• I’m expecting an Italian this time around, either Scola or Ravasi.
    We shall see. Should Lutherans pray about this? Perhaps we can pray for a pope who will “clean house” and be open to the Lutheran reform proposals, which are still on the table 500 years after the Reformation thanks to the Book of Concord and those churchbodies which hold to it unreservedly.

  • Sharon Philp

    It would be interesting if an American was chosen pope, but I am not sure I could stand the local media if Dolan were chosen. He grew up in the metro area, so you can imagine the news stories that have already been generated. Not that I mind the “local boy makes good” news, but it can become excessive quickly.
    As for the race argument, I appreciate hearing them say that the church is global, and race is not considered; that is as it should be. While it would be more globally representative to choose a pope from an area where the church is growing, I can see how the mission-starts mindset could prevent someone from a developing Roman Catholic area from being elected.

  • Klasie Kraalogies

    A slightly unconventional way of seeing what people think out there is to see what the British bookies are saying (they were on target last time, btw). The top 5 contenders are (in order):

    Scola (Italy), Turkson (Ghana), Scherer (Brazil), Bertone (Italy) and Ouellet (Canada).

  • Maybe I’m an oddball…(ok…I am an oddball) but I could not care less who becomes Pope.

    It seems to me that whoever it is is stuck in that religious/spiritual ascendancy system and will just foster more of the same.

    I hope I’m wrong.

  • +1 on #5. I pray for the Catholics, see some problematic trends, and pray that I’m wrong in a lot of my conclusions.

  • Dr Luther in the 21st Century

    I would like Turkson simple because I would love the complete apoplexy it would create in the media. As they struggle to find an angle between the “yea, a pope of color” and “oh crap, he makes Benedict look liberal.”

  • tODD

    Klasie (@4), here’s a link to a particular British bookmaker’s odds. He lists the same top-5 as you, but in a slightly different order.

    Yeah, odds (literally) are it’ll be Scola. I mean, they had two non-Italians in a row. Isn’t it time they get back to Italian Popes for a few centuries again?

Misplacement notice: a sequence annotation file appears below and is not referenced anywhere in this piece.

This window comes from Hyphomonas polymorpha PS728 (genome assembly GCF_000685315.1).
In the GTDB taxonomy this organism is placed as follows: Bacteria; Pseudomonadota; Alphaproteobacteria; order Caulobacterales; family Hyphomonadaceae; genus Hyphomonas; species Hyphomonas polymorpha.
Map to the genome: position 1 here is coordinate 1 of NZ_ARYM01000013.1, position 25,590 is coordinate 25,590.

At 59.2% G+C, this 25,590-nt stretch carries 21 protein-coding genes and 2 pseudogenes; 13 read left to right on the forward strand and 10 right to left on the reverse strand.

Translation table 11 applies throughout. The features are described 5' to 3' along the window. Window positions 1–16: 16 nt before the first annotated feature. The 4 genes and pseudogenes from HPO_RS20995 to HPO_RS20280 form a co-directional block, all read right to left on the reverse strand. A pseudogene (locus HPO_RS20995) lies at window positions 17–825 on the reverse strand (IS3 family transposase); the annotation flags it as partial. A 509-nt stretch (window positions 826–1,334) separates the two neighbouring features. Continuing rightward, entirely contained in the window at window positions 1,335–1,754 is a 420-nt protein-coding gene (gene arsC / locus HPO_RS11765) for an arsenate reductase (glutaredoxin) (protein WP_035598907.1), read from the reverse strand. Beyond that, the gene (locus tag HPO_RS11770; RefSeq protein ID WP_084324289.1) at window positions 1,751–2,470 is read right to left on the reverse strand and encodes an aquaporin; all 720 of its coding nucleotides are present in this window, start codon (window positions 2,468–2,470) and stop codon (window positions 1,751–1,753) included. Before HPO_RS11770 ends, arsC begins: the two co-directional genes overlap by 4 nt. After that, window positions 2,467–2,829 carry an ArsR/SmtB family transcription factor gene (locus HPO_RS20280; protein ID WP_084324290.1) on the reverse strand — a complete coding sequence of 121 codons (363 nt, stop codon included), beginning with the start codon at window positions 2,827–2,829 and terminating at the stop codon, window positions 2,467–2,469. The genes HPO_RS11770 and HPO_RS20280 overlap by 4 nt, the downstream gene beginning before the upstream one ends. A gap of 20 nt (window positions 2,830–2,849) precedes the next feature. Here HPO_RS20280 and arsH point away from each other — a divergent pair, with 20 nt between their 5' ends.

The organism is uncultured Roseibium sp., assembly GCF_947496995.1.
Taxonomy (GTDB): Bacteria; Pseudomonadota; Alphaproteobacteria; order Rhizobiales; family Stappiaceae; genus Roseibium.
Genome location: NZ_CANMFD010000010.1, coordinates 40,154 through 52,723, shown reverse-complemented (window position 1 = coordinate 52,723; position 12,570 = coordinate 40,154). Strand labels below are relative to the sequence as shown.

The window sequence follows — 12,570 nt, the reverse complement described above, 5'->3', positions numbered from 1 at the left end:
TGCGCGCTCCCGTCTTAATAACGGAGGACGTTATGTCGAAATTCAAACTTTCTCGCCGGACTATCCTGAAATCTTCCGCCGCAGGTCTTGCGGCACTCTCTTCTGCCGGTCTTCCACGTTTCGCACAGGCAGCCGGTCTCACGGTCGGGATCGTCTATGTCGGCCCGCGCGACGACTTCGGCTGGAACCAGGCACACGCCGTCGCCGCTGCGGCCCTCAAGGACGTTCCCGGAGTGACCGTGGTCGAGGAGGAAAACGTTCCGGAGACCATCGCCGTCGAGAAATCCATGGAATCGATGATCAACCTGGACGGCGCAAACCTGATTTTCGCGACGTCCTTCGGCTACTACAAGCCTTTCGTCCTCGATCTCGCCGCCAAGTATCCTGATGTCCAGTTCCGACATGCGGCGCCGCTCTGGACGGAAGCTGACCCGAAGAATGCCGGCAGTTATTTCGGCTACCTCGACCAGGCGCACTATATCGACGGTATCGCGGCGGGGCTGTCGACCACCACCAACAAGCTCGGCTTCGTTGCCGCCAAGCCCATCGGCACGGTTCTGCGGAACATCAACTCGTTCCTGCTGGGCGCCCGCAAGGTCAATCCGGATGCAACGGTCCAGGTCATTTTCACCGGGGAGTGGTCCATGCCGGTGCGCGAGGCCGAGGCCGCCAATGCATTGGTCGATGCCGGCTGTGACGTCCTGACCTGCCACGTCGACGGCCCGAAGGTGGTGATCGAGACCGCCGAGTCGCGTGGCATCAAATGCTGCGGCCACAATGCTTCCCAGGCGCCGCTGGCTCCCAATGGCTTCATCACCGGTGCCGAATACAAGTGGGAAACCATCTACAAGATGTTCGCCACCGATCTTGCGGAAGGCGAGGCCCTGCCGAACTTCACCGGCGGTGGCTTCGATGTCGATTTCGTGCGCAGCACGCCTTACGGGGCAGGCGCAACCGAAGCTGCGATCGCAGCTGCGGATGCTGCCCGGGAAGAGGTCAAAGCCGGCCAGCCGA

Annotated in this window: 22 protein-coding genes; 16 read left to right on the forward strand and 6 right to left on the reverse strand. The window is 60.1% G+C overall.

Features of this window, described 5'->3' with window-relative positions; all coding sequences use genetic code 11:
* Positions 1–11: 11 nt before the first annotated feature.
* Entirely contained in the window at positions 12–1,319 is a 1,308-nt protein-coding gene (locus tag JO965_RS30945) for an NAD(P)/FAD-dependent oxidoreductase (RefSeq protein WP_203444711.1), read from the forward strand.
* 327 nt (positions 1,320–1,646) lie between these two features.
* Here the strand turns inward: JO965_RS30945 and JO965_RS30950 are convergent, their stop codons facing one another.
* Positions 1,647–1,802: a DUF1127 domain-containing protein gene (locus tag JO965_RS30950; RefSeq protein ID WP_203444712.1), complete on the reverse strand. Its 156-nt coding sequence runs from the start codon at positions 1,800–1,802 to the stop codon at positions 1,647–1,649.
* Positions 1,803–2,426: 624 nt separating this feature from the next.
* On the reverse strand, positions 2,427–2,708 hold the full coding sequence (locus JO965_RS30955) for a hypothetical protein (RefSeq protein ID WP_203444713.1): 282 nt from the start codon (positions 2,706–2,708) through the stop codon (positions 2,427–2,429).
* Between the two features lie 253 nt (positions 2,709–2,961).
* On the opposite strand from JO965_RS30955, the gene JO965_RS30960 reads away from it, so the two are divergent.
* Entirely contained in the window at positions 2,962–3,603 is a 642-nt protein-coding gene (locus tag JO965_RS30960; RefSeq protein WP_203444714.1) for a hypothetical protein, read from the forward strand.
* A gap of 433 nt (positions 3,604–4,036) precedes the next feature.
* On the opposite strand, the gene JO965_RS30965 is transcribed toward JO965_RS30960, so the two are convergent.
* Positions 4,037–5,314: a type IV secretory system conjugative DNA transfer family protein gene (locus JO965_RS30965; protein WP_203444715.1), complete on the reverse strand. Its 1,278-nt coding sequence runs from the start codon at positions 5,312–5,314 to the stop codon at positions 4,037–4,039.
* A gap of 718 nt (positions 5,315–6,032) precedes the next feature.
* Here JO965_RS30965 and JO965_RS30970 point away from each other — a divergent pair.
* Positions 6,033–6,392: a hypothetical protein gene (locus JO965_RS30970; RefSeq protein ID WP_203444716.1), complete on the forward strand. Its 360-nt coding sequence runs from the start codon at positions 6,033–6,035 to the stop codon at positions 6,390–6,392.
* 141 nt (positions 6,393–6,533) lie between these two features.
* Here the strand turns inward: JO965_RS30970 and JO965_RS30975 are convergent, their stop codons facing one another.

• Grace

    theoldadam @ 5

    I agree with you to some extent, it doesn’t matter who becomes Pope.

    The Roman Church does not adhere to, or devote themselves to the Bible, they have their own beliefs that don’t line up with Scripture.

  • Steve Bauer

    Not to rain on anybody’s parade but if you meet the man who will be the pope before he is the pope, have you really met the pope?

    And by the way, is there a (Lutheran) blessing for the pope?

  • Klasie Kraalogies

    Steve –

    May God bless and keep the pope……far away from us! 🙂

    (You know where I stole the line from…)

  • CRB

    Seeing that there’s no real favorite, and the oddsmakers have narrowed it down to 5, I think that it may very well be awhile before a pope is selected.

  • tODD

    CRB (@12), huh? No one’s “narrowed it down to 5”. And the bookmaker I linked to (@8) had Scola almost twice as favored as the next two, Scherer and Turkson. Scola seems like the “real favorite”.

  • CRB

    Thanks tODD,
    I guess i must have mis-read about the number. Scola or Turkson.

  • mikeb

    Dolan would be interesting since we both hail from Missouri. He was born and raised in the Holy City (that is St. Louis from you non- LCMS types).

    Boston’s Cardinal O’Mally seems to be a dark horse,but has been mentioned since he’s been such a strong leader cleaning up the sex abuse. But I agree an American pope is a long shot.

    Too bad that won’t pick this guy: http://goo.gl/bWuc2

  • Abby

    “Too bad that won’t pick this guy: http://goo.gl/bWuc2

    @15 No, we don’t want to lose him! 🙂